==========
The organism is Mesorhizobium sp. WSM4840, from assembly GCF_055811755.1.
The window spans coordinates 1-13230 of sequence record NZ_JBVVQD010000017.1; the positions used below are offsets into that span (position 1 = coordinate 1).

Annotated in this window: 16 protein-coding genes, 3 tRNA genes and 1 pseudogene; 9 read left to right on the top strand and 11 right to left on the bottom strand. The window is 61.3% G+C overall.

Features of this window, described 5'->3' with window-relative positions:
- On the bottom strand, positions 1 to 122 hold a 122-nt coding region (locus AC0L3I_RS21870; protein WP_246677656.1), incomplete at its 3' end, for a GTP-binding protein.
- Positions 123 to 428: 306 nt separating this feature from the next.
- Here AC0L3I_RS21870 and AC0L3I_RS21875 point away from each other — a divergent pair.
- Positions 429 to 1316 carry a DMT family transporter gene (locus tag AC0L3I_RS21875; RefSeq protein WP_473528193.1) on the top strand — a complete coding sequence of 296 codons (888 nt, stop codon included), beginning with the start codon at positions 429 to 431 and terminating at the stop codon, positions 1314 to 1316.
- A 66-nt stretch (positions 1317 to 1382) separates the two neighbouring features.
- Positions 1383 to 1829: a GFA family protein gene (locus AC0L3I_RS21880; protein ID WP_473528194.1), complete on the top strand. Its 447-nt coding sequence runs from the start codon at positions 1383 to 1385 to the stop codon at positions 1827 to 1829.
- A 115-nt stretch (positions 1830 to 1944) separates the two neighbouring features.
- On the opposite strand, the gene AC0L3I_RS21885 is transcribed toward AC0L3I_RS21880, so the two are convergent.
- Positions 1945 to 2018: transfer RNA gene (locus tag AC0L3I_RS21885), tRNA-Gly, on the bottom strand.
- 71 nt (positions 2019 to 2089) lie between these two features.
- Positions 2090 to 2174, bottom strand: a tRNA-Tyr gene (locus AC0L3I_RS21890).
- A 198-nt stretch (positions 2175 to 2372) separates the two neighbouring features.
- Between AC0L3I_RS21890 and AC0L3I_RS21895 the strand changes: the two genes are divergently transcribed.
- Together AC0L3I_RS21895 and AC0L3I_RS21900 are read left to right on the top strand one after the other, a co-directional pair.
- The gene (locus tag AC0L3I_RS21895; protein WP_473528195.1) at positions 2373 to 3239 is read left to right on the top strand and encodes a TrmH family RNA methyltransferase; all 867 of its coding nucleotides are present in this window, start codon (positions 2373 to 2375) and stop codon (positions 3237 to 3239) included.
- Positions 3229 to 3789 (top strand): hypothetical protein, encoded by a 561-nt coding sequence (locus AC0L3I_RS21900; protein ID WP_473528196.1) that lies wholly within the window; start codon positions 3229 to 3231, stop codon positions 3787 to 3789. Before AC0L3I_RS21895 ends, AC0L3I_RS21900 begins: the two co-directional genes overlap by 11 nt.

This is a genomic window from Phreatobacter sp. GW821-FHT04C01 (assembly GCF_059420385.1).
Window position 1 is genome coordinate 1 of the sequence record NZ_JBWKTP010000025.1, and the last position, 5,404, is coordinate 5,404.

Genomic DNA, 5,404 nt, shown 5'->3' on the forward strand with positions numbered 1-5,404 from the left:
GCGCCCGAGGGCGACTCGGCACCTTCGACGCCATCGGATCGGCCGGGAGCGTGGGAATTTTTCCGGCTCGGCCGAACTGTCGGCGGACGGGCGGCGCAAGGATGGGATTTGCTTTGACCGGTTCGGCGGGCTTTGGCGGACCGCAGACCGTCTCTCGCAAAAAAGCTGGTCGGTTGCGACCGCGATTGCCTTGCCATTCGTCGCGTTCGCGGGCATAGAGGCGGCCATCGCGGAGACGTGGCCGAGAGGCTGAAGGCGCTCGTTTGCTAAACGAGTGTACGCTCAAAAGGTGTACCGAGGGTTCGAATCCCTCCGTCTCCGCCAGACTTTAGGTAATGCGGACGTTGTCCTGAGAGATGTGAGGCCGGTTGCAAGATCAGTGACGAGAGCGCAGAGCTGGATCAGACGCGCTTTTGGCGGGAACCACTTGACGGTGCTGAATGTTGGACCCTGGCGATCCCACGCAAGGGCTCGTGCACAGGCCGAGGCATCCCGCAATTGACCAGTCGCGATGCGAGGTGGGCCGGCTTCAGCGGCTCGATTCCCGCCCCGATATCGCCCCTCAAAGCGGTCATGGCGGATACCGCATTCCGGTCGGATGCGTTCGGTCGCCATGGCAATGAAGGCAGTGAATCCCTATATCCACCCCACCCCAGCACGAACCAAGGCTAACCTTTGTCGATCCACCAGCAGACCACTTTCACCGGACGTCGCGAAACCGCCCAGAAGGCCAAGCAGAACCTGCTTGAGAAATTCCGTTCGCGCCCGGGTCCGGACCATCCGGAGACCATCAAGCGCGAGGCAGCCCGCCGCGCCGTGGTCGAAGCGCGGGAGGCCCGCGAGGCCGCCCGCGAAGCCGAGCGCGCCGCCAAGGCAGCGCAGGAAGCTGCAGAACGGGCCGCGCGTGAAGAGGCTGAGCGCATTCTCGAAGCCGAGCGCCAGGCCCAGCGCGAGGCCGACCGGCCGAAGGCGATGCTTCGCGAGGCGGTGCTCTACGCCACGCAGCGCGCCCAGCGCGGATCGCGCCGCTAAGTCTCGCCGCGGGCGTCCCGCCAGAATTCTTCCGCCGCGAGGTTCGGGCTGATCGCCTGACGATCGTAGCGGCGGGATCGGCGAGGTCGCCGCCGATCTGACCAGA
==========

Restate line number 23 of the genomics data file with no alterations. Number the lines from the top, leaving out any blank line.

Genomic DNA, 5,404 nt, shown 5'->3' on the forward strand with positions numbered 1-5,404 from the left: